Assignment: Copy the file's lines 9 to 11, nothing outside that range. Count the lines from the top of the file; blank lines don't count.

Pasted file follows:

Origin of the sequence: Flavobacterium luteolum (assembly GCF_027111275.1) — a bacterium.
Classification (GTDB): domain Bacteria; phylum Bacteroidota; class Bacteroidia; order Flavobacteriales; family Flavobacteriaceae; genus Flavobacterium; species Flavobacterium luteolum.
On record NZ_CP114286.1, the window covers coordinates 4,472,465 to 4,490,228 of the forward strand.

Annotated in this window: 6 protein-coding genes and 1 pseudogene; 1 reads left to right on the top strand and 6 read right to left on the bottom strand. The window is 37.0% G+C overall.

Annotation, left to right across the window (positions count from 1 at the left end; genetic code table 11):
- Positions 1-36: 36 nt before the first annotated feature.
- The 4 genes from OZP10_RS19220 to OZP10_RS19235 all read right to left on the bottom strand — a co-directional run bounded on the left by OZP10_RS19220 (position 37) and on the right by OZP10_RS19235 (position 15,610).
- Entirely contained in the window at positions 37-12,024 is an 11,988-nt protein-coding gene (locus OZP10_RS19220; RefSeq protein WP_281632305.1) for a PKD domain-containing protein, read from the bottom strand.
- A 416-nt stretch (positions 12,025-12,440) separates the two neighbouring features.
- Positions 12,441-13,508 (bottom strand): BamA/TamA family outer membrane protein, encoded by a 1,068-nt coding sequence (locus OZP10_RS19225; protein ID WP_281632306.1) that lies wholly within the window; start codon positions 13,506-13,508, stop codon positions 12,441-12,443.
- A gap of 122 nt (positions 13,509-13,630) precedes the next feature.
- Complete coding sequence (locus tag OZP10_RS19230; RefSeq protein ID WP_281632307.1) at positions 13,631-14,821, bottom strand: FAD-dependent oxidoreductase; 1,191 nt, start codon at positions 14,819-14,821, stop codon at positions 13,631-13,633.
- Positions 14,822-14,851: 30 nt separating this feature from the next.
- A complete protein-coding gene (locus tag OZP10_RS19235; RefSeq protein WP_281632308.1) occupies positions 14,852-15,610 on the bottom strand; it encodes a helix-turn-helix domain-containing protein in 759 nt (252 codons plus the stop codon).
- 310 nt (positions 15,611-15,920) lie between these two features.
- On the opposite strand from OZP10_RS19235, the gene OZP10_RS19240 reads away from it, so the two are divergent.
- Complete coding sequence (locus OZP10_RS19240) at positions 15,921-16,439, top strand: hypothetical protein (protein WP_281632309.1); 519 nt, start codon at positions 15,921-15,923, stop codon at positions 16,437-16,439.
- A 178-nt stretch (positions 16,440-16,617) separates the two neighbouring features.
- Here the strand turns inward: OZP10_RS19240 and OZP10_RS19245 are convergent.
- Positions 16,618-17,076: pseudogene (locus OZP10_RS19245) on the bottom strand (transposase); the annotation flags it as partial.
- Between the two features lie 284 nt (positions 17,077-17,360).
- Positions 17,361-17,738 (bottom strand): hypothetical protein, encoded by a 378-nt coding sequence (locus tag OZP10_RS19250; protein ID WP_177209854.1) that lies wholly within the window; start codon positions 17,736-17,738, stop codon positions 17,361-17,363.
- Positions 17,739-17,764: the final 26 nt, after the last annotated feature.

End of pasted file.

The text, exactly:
- A 416-nt stretch (positions 12,025-12,440) separates the two neighbouring features.
- Positions 12,441-13,508 (bottom strand): BamA/TamA family outer membrane protein, encoded by a 1,068-nt coding sequence (locus OZP10_RS19225; protein ID WP_281632306.1) that lies wholly within the window; start codon positions 13,506-13,508, stop codon positions 12,441-12,443.
- A gap of 122 nt (positions 13,509-13,630) precedes the next feature.